November 21, 2011 Articles

Consumer Protection and Employment Cases after Concepcion

Class-action prohibitions in arbitration clauses have become commonplace not only in consumer agreements but also in the employment context.

By Kirsten Scott and Nicole D. Reynolds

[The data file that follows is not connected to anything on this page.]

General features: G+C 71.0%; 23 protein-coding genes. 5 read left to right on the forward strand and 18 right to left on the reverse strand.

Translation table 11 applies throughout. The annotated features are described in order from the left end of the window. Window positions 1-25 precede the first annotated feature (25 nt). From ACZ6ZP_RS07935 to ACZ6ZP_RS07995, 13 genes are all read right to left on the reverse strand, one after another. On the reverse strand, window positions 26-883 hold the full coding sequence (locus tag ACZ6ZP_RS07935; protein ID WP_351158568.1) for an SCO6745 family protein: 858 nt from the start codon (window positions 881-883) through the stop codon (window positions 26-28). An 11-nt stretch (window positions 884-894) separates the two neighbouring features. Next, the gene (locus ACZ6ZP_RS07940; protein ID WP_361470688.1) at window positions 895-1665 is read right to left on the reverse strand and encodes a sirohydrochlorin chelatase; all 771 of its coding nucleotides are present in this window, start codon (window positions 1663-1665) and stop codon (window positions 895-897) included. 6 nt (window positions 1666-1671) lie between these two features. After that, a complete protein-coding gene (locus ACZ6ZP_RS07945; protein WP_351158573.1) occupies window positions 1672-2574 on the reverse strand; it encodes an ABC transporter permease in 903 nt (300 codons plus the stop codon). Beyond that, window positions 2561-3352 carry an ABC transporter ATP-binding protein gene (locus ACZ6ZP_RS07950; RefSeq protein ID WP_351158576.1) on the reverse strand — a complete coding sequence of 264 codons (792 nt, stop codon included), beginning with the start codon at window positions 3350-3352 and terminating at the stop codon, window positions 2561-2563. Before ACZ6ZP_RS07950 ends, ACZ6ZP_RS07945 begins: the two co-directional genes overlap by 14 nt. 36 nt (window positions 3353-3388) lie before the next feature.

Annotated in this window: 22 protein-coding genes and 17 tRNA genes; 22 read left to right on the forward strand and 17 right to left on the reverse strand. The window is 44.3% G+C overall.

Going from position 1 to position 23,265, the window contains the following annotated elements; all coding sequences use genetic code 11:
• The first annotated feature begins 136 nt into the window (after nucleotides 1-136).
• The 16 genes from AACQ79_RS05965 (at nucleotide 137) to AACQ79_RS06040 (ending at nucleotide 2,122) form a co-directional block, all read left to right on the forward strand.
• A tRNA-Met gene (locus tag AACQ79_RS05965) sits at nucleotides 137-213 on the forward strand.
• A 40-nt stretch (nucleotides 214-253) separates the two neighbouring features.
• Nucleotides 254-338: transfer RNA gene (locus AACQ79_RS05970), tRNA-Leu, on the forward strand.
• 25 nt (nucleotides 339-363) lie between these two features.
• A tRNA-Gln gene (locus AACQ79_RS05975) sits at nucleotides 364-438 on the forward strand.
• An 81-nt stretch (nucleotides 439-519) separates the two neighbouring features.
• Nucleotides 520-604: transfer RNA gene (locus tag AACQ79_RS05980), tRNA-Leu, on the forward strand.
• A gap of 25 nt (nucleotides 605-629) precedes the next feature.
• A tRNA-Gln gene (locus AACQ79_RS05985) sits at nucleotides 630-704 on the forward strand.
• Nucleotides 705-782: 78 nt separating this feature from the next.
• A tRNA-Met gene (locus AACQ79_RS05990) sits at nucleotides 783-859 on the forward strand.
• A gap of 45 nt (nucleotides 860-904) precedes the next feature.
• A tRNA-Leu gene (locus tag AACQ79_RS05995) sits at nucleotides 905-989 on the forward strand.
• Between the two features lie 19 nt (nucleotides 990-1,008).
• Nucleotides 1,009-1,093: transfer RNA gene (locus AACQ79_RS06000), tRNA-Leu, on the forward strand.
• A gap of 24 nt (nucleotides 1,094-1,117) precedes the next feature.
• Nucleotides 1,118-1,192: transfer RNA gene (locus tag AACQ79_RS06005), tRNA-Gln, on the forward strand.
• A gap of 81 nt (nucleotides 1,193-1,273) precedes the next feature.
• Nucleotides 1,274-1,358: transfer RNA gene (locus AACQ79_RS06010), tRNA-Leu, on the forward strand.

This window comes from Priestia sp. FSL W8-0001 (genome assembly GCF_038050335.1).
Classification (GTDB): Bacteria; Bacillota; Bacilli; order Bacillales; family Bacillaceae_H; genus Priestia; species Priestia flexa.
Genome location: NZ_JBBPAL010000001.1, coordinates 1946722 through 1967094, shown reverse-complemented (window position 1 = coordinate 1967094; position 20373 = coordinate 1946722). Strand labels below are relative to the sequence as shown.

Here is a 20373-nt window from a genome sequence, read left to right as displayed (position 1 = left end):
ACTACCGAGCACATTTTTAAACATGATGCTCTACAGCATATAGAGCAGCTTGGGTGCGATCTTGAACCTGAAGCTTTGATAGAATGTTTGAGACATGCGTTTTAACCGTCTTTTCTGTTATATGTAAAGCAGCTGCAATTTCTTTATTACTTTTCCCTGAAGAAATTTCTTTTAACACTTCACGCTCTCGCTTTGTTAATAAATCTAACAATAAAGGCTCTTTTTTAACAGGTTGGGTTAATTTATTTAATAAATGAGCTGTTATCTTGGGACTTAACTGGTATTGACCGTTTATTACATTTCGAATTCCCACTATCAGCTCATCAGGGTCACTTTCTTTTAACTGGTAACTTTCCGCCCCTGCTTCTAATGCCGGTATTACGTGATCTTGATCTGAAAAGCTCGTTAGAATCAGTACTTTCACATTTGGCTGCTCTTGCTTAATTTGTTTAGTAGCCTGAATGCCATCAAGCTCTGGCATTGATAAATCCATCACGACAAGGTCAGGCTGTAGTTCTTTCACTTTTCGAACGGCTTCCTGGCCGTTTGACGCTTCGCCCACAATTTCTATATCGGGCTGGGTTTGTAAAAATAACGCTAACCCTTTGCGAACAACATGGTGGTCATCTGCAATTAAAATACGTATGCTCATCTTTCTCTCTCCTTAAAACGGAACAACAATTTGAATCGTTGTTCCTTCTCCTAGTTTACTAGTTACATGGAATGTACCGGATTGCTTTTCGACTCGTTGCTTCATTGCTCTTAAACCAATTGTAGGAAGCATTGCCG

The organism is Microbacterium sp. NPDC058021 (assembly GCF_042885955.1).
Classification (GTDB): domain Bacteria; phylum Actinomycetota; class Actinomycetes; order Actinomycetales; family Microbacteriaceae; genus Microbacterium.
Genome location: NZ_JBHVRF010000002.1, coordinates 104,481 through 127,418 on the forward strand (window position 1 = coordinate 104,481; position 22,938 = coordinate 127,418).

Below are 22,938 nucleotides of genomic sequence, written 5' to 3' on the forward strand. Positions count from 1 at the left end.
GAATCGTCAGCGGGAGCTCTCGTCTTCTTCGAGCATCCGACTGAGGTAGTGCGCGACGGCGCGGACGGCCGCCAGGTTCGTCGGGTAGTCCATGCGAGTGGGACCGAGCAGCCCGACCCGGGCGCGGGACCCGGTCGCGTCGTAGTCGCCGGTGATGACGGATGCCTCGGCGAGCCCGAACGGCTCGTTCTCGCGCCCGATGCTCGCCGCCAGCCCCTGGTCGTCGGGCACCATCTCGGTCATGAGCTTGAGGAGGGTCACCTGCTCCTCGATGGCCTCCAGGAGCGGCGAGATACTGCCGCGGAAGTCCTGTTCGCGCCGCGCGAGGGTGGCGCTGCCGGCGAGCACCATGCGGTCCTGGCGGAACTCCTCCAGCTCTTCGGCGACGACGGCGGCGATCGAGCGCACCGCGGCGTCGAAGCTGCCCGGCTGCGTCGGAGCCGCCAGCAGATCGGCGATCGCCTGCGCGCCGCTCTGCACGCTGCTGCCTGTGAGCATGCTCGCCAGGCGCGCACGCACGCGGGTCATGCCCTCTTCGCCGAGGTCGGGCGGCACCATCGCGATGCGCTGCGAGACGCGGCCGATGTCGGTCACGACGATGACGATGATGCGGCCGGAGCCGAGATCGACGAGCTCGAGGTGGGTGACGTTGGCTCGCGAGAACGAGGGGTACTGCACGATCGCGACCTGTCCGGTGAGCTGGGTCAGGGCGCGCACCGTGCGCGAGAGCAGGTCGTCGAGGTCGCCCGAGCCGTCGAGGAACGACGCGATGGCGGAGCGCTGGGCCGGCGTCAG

In April 2011, the U.S. Supreme Court issued an opinion of such potential breadth that commentators immediately posed the question, “Has the Supreme Court killed the class action?” The case, AT&T Mobility, LLC v. Concepcion, 131 S. Ct. 1740 (2011), involved AT&T Mobility’s allegedly false advertising that it would provide customers with “free” phones when it in fact charged a sales tax of approximately $30 on each phone. Like many companies providing services and products to consumers, AT&T Mobility inserts in its customer agreements an arbitration clause prohibiting customers from suing it in court. More significantly, the arbitration clause forbids customers from bringing claims against the company as part of a class action. The issue presented in Concepcion was whether AT&T Mobility’s arbitration clause, with its class-action prohibition, was enforceable.

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